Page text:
The Los Angeles Times reported that the “Obama administration issued a final regulation to reward hospitals that provide high-quality care, the first in a series of steps that are designed to fundamentally transform the way that the federal government pays for healthcare.” Indeed, the practice is “commonplace in many industries,” but “setting quality benchmarks and tying them to compensation will be new for many of the nation’s hospitals. It is a strategy that Medicare has never used before on a systematic basis.”
Yet, says CMS Administrator Donald Berwick, “it is the most important answer to the healthcare sustainability issue, achieving lower costs through high quality is the right way to do it,” Reuters reports. According to CMS data, nearly $4.4 billion was spent caring for patients who were harmed while hospitalized in 2009.
Readmissions to the “hospital cost Medicare another $26 billion,” CQ “Healthbeat” reported. But the new program “will save up to $35 billion in health costs over the next three years, including $10 billion in Medicare,” CMS estimates. “Starting Oct. 1, 2012, hospitals will get paid more if they ensure patients get care within 90 minutes of possibly having a heart attack,” as will “those that provide care within a 24-hour window to surgery patients to prevent blood clots; communicate detailed instructions to heart failure patients on follow-up care once they leave the hospital; and ensure their facilities are clean and well-maintained.”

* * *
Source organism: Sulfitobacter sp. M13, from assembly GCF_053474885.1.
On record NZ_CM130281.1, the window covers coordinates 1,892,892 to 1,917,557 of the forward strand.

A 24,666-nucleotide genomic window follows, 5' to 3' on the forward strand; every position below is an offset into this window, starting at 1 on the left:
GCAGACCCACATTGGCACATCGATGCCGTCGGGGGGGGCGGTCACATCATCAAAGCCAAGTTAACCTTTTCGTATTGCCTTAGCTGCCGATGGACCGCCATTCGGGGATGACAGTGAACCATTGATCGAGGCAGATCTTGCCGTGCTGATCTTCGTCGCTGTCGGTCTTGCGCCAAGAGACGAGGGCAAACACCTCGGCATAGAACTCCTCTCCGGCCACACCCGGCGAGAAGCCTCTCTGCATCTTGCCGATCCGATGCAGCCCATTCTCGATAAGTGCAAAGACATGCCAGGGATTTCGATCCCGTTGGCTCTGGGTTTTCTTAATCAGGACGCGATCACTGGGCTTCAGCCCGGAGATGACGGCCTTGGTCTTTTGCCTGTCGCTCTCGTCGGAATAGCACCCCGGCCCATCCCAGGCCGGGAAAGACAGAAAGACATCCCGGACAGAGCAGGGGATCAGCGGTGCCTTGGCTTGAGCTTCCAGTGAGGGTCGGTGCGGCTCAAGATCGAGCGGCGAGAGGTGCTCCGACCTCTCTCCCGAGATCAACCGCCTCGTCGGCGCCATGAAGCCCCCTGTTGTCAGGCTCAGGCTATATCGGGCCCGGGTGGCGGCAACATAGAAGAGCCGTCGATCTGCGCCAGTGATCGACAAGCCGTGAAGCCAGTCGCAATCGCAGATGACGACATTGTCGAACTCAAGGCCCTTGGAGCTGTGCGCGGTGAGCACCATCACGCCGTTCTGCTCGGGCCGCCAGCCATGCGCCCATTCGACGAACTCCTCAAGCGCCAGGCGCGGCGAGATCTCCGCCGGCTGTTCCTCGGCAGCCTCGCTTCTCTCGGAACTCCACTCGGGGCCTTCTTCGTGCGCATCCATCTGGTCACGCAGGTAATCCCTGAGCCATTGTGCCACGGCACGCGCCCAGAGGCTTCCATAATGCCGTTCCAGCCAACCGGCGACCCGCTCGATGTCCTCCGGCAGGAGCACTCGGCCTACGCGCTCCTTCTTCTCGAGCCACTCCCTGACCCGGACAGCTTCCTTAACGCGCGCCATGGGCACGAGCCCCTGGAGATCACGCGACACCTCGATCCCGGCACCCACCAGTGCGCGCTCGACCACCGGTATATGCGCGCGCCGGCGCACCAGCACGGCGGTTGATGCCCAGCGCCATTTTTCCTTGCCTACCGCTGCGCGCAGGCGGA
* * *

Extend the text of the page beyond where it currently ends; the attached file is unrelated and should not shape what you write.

The agency “will take into account how well patients rank the quality of the care they received during their hospital stay,” MedPage Today reports. “Adherence to the quality care measures will be weighted at 70% and patient satisfaction scores will be weighted at 30% in determining payments, CMS officials said.” In short, the “release of the Hospital Value-Based Purchasing Program rule brings the Obama administration one step closer to something it has long proposed: paying hospitals for improvements in patient health, rather than for the number of services received during a hospital stay.”
According to the Hill “Healthwatch” blog, “some 3,500 hospitals will be eligible for $850 million in performance incentives for fiscal 2013.” And “Berwick said the new regulations would acknowledge both achievements and improvements, so that cash-strapped hospitals that serve poor areas aren’t at a disadvantage.” He added, “We need all boats to rise on the rising tide of quality.”
From the American Association for Justice news release.